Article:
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Parent/Child massage emotion-focused therapy through touch

Since touch is a simple yet powerful sense, the members of the expert panel have laid the foundations for a massage programme suited to children with cancer. Designed to be performed by families without supervision, the goal is to offer moments of sharing to support the parent-child relationship.

“Through this ambitious programme, we elevate parents by offering them real skills and, above all, we help strengthen the relationship, which is often strained in these kinds of situations involving a serious illness.”
Marie Thérain, Psychomotor Therapist, Haematology/Oncology Unit, Armand-Trousseau Hospital

Reconnecting affected families

Faced with the over-medicalisation of their young child’s environment, parents sometimes feel stripped of their role, powerless even, and afraid of being awkward. This precaution added to the desire – conscious or not – to leave them alone between all the injections, exams and other treatments, can generate a physical distance, thus contributing to a level of isolation that is neither wanted nor advisable.

“I was strictly forbidden from touching my daughter for several months after her bone marrow transplant. I saw her suffering, unable to hold her in my arms or stroke her hand... These are times of intense isolation, both for them and for us.”
Ruth Hoffman, President of CCI

An emotional pause to improve quality of life: beneficial massages

We know that touch is vital for newborns from the moment of birth to promote their physical and mental development. In fact, in addition to its protective qualities, the skin is a great area for exchange. Through the reciprocity of touch, it is about giving back the skin its connecting, reassuring role. Since touch is the only sense that has a reflexive structure (to touch is to be touched!), massage is as beneficial for the person performing it as it is for the person receiving it.

In addition to strengthening family bonds, the goal is to help the child get through periods of treatment in a more relaxed state. Therapy involving massage has proven its benefits, relieving stress, pain, nausea and exhaustion. Numerous studies have shown that massages improve the quality of life and the physical and emotional state of children undergoing treatment.*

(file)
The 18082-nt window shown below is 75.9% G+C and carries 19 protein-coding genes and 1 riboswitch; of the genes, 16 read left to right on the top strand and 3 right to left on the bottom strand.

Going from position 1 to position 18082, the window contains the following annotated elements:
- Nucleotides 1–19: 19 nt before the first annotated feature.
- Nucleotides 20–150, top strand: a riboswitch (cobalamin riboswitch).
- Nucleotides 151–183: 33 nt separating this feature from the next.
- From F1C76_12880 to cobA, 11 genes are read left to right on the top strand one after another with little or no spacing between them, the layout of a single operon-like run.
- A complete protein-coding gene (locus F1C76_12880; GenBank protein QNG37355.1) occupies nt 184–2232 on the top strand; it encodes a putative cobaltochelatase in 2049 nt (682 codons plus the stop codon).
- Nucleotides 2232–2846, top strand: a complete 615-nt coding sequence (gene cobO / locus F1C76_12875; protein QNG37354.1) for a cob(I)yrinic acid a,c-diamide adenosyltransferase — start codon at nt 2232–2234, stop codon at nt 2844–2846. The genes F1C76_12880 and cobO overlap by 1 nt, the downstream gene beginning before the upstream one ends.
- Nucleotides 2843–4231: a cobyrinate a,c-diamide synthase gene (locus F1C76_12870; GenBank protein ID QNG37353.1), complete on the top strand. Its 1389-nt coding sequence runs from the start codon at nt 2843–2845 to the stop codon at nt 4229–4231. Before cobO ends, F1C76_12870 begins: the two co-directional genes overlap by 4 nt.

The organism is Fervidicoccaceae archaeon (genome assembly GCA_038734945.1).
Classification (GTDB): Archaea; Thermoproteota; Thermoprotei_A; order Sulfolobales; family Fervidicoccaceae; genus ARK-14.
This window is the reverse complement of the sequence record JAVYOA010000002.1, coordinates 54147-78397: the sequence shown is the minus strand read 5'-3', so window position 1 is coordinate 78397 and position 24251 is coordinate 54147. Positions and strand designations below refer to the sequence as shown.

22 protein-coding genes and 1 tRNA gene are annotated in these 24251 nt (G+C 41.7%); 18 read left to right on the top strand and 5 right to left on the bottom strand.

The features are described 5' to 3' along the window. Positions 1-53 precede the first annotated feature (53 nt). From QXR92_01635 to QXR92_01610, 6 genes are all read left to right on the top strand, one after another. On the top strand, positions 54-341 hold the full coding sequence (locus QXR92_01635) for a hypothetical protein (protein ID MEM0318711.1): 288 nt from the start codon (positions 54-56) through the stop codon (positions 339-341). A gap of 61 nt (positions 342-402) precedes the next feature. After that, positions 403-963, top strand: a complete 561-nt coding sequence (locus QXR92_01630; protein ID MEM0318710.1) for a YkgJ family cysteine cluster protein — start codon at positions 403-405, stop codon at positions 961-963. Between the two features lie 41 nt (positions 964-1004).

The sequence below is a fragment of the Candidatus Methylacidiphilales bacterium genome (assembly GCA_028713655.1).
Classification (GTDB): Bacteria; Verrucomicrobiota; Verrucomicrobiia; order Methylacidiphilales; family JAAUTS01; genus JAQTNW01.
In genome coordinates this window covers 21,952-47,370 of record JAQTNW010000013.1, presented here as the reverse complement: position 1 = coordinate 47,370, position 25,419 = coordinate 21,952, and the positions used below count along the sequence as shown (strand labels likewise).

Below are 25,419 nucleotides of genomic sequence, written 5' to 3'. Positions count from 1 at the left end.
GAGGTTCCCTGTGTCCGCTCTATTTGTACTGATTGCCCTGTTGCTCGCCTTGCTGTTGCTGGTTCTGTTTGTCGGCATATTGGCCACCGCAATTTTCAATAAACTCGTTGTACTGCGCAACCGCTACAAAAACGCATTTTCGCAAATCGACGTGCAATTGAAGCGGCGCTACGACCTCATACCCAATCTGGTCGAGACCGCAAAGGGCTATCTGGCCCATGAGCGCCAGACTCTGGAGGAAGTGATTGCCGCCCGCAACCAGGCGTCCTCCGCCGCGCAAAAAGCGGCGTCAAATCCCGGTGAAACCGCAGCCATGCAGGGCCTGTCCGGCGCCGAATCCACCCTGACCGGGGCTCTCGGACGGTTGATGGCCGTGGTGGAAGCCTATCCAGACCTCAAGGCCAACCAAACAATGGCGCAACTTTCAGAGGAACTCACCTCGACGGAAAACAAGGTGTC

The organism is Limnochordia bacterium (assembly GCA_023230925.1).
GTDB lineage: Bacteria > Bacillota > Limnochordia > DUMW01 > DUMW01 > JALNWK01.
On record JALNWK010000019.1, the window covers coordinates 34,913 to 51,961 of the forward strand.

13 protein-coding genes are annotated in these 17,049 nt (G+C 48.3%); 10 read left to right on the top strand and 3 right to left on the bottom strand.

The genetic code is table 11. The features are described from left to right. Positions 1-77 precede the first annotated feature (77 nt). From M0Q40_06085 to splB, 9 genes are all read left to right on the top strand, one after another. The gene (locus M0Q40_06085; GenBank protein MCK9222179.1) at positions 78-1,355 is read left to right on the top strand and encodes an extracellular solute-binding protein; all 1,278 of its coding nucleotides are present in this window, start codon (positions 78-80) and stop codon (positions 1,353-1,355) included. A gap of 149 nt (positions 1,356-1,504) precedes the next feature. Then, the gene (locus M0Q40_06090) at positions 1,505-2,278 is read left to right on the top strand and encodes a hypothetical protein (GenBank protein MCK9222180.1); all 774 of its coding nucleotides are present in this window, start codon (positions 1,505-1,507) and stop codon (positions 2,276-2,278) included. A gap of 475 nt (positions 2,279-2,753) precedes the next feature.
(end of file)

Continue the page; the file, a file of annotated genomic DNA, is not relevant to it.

As for the parent, they fully resume their role through a moment of affectionate massage. They are not there to provide any kind of care. It is simply a short moment of tenderness where, with a few massage techniques, they become just a parent again.

‘The garden’, ‘The ant farm’, ‘Three hearts’… A simple, fun approach through gentle massage

Having identified these benefits, the working group dedicated to the project thought about the best ways to open up access to massage for children with cancer, regardless of the stage of the disease. Following a wide literature search, numerous working meetings to determine the techniques and the context to avoid any risks, seven dedicated experts (a socio-aesthetician, registered nurses, a paediatric nurse, a dancer, a psychomotor therapist and a physiotherapist) developed a ‘Parent/child massage’ programme using gentle techniques with a cocooning, reassuring, simple, fun approach.

In ‘The garden’, ‘Three hearts’, ‘Panda eyes’, ‘The snake’, ‘The little ant farm’ and ‘The locomotive’, parents can press their hands, not too hard, not too soft, not too fast, not too slow, on the arms and hands, legs and feet, back, face and head.

To help parents and children ease into it and get away from the often cold medical jargon, a guide has been designed in the form of an entertaining board game, while also noting a few essential things to be avoided. Each card describes the massage in detail, and a specific coloured sticker shows if it is suitable for babies.

Developed for international markets, the game has been designed to suit all types of families and all cultures.

“Mum followed my movements on one arm and tried to reproduce them simultaneously on the other arm. Very quickly, Juliane was calmed, allowing herself to be wrapped in relaxation, almost falling asleep. Then, ‘The ant farm’ livened up this moment of calmness. We continued to the legs with Dad, who was proud and filled with emotion. There was laughter and tears. Ultimately, we were sharing something other than the disease and invasive care!”
Isabelle Landeau, Paediatric Nurse, Mantes-la-Jolie Hospital

From caregivers to parents: testing and roll-out phases

In December 2018, five test sessions were carried out in pilot centres by the members of the working group themselves to collect feedback from the children and their families and refine the programme’s content where necessary.

Parents will be taught the massage techniques by healthcare professionals from healthcare facilities. Two volunteer caregivers, themselves trained in the programme’s techniques and true experts in the field, will in turn be able to train and assist parents in this experience, often new to them. Video tutorials will be available to help with training.

In 2019, the programme will be rolled out more widely on a national scale within healthcare structures in partnership with the FHF and Unicancer, before later being developed for international markets.

The working group dedicated to the project

  • Marie Thérain, Psychomotor Therapist, Armand-Trousseau Hospital
  • Isabelle Landeau, RN, Paediatric Nurse, Mantes-la-Jolie Hospital
  • Lise Vigneau, Physiotherapist, Armand-Trousseau Hospital
  • Valérie Petit, Dance Teacher
  • Élodie Desmoulins, RN, Toulouse University Hospital
  • Gwenaelle de la Marque, RN, Toulouse University Hospital
  • Aurélie Delabre, Socio-Aesthetician

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